Technology Maturity: Additive manufacturing is currently just beginning to enter into production mainstream, but is still primarily used for small part runs or in R&D. The technology while it has achieved significant maturity over the past decade, there is still a lot of advancement that needs to be achieved to be able to produce components at the scale and quantity of traditional manufacturing technologies.
Insufficient Capacity: Lack of large format Metal Additive Manufacturing Machines (>500 mm build diameter) that are capable of producing the components for advanced propulsion systems.
Dependance on Legacy Processes: Reliance on legacy manufacturing technologies in addition to newer more modern additive manufacturing machines which does not significantly reduce the amount of time that a component is in production, and if anything increases it as extra steps need to be added to achieve the correct part.
Market Volatility: Inconsistent demand on existing Metal AM Service Bureaus, affecting their ability to serve rapid R&D programs as well as scale production.
Production Lifecycle Evolution: Lack of further research and innovation in Additive Manufacturing focused on improved production time, reduction or elimination of post processing steps, and reduction of component costs. The industry has developed systems that work “well enough” that follow or are comparable to traditional manufacturing technologies and has not leaned further into improving the process to achieve its full capabilities.
Knowledge Gap: Lack of knowledge in the industry on how to correctly apply additive manufacturing in the design, production, and militainment lifecycle of Hypersonic and other rocket propulsion systems.
While facing the complexities of new and innovative propulsion systems that allow for the exploration of space and controllable hypersonic flight across the globe is challenging, they can be overcome through the collaboration of industry experts in design, development, and manufacturing in conjunction with the U.S. Federal Government. The Federal Government is a paramount member of this group as it has the ultimate power to foster the rebirth of the Defense Industrial Base and support the development of new technologies that will allow the U.S. to maintain its global adversarial deterrence for further decades to come. This can be achieved through the following strategic initiatives:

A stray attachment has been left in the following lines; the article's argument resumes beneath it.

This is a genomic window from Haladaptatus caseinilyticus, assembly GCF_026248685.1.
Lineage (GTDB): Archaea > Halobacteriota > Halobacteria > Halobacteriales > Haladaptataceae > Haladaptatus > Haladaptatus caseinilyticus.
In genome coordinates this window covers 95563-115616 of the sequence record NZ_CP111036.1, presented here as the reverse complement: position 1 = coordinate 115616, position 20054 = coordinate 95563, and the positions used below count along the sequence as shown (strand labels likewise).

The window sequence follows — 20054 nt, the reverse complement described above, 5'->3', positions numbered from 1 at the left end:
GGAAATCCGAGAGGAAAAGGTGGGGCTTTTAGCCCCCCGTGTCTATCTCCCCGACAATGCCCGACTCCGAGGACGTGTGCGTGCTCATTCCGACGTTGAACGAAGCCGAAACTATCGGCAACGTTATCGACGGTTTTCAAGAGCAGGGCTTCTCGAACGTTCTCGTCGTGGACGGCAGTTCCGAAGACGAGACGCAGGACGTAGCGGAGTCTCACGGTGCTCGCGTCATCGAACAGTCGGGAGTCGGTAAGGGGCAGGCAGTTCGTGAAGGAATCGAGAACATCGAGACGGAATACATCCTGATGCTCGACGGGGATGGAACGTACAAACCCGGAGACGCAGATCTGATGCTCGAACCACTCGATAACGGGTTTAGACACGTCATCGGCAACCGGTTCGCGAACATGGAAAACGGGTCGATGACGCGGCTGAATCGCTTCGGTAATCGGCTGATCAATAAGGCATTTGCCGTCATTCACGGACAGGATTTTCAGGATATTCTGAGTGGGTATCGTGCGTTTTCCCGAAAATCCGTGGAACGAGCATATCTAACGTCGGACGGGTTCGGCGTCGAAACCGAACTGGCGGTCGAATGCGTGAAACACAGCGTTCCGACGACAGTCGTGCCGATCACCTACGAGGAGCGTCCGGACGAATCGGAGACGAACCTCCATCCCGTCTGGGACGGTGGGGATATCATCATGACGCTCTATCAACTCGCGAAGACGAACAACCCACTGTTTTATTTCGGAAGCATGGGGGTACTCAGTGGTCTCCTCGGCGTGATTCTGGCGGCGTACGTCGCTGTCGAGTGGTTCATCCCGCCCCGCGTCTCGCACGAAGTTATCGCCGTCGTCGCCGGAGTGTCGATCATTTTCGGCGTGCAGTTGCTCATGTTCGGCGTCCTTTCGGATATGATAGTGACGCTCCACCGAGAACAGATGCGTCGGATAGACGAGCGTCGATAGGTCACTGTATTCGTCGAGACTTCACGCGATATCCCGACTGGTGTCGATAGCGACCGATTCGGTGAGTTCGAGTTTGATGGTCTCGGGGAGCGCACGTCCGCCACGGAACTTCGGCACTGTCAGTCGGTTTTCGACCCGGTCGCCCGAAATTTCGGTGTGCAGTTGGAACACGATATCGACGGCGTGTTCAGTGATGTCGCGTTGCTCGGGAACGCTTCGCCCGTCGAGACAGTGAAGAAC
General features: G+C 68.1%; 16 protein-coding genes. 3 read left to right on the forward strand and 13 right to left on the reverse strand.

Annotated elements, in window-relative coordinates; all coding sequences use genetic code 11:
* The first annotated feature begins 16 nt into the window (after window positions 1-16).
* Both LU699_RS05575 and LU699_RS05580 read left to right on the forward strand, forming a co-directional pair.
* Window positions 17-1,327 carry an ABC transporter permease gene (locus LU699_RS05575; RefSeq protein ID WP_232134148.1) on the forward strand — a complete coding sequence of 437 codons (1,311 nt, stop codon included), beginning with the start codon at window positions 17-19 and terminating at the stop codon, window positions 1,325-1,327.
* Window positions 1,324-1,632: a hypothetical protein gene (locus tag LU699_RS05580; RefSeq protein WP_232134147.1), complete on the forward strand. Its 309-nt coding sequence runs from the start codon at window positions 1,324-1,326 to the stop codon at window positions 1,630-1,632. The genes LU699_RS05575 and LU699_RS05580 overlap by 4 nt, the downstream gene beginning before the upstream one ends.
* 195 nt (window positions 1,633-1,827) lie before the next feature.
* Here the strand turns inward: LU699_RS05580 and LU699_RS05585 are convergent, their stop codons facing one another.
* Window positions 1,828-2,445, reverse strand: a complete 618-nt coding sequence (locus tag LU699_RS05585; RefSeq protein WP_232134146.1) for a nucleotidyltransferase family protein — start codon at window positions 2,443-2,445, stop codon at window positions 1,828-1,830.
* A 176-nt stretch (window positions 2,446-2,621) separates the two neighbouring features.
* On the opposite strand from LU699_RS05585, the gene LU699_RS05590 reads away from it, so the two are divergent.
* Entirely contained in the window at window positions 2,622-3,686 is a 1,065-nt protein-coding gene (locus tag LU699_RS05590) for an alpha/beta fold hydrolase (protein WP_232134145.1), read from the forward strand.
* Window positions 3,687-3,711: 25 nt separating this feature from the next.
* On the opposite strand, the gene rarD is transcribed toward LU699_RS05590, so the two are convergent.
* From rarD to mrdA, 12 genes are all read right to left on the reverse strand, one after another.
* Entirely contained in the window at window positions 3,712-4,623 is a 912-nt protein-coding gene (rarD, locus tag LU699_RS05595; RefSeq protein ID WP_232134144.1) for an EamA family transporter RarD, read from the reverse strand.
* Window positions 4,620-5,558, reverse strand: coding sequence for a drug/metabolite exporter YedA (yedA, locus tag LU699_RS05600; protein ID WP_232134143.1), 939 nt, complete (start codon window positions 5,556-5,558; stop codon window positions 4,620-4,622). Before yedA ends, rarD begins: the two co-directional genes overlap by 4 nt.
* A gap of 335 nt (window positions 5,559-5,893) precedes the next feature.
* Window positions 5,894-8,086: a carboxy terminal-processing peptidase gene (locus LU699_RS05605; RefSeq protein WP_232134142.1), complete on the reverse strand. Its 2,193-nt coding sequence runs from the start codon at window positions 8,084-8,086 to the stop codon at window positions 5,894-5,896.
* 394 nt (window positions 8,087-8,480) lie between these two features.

Strategic Funding: Investment in the further development of modern and future manufacturing technologieso Further development of larger, faster, and more efficient domestically developed Metal Additive Manufacturing machines.o Support in the development of new advanced materials and material fabrication to enable better Additive Manufacturing part capabilities.o The development and maturation of new post processing technologies built around supporting Additive Manufacturing rather than leaning upon legacy systems to streamline post processing cost and timelines.o Incentivization for shared lessons learned from new Additive Manufacturing processes and post processing techniques.
Market Coherency: The establishment of a consortium involving Additive Manufacturing Machine manufacturers, Service Bureaus, and Aerospace Contractors to ensure a consistent flow of parts.
Knowledge Growth: Support for educational resources to train the next generation of Engineers and Technicians for additively manufactured components.
As the world becomes more politically and economically volatile, the Federal Government's role in fostering technological innovation is critical for domestic defense capabilities in hypersonics and space access. The private sector has developed innovative solutions, but a lack of organization, leadership, and capital hinders the industry's progress. The industry is at a crossroads, and the U.S. must revitalize its industrial base to meet today's challenges and usher in a new industrial revolution marked by rapid design cycles, measured in weeks and months, not years.
About the Author:
Head of Propulsion and Fluids
Kineo Wallace; the inventor of Vaya Space’s first two patents consisting of the Vortex Induced Flow-Field Injector, and the Method for Producing a Hybrid Rocket Fuel Grain Horizontally. Through these innovations, as well as more in development, Kineo and his Propulsion Team’s incurious need to defy the odds are the core reasons why Vaya’s engines perform at liquid level performance with hybrid level costs.